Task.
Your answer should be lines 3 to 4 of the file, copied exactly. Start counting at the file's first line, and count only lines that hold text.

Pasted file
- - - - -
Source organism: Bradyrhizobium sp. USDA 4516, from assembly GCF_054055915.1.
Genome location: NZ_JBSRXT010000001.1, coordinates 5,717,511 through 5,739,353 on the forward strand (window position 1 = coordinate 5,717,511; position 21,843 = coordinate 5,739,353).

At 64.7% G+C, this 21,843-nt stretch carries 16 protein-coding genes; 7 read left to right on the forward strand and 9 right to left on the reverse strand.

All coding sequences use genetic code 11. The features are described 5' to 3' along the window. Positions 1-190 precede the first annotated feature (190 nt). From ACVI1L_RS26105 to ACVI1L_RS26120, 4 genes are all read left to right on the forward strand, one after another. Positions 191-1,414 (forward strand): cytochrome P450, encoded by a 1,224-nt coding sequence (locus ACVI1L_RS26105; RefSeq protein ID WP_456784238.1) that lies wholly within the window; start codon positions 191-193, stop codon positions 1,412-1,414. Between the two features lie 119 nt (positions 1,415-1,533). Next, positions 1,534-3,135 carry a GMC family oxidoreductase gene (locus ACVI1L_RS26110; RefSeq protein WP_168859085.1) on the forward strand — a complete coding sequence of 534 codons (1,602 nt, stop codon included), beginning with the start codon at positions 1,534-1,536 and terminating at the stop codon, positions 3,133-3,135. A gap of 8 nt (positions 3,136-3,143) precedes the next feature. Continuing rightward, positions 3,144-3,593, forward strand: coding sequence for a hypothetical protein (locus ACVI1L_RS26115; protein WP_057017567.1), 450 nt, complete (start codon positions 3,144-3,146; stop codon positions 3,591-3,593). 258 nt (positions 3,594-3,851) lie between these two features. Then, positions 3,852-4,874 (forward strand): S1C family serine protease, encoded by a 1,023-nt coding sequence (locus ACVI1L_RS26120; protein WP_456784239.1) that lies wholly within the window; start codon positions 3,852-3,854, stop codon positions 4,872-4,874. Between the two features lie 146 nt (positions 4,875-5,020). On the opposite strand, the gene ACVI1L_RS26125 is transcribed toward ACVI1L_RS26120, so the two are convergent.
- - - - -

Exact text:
At 64.7% G+C, this 21,843-nt stretch carries 16 protein-coding genes; 7 read left to right on the forward strand and 9 right to left on the reverse strand.

All coding sequences use genetic code 11. The features are described 5' to 3' along the window. Positions 1-190 precede the first annotated feature (190 nt). From ACVI1L_RS26105 to ACVI1L_RS26120, 4 genes are all read left to right on the forward strand, one after another. Positions 191-1,414 (forward strand): cytochrome P450, encoded by a 1,224-nt coding sequence (locus ACVI1L_RS26105; RefSeq protein ID WP_456784238.1) that lies wholly within the window; start codon positions 191-193, stop codon positions 1,412-1,414. Between the two features lie 119 nt (positions 1,415-1,533). Next, positions 1,534-3,135 carry a GMC family oxidoreductase gene (locus ACVI1L_RS26110; RefSeq protein WP_168859085.1) on the forward strand — a complete coding sequence of 534 codons (1,602 nt, stop codon included), beginning with the start codon at positions 1,534-1,536 and terminating at the stop codon, positions 3,133-3,135. A gap of 8 nt (positions 3,136-3,143) precedes the next feature. Continuing rightward, positions 3,144-3,593, forward strand: coding sequence for a hypothetical protein (locus ACVI1L_RS26115; protein WP_057017567.1), 450 nt, complete (start codon positions 3,144-3,146; stop codon positions 3,591-3,593). 258 nt (positions 3,594-3,851) lie between these two features. Then, positions 3,852-4,874 (forward strand): S1C family serine protease, encoded by a 1,023-nt coding sequence (locus ACVI1L_RS26120; protein WP_456784239.1) that lies wholly within the window; start codon positions 3,852-3,854, stop codon positions 4,872-4,874. Between the two features lie 146 nt (positions 4,875-5,020). On the opposite strand, the gene ACVI1L_RS26125 is transcribed toward ACVI1L_RS26120, so the two are convergent.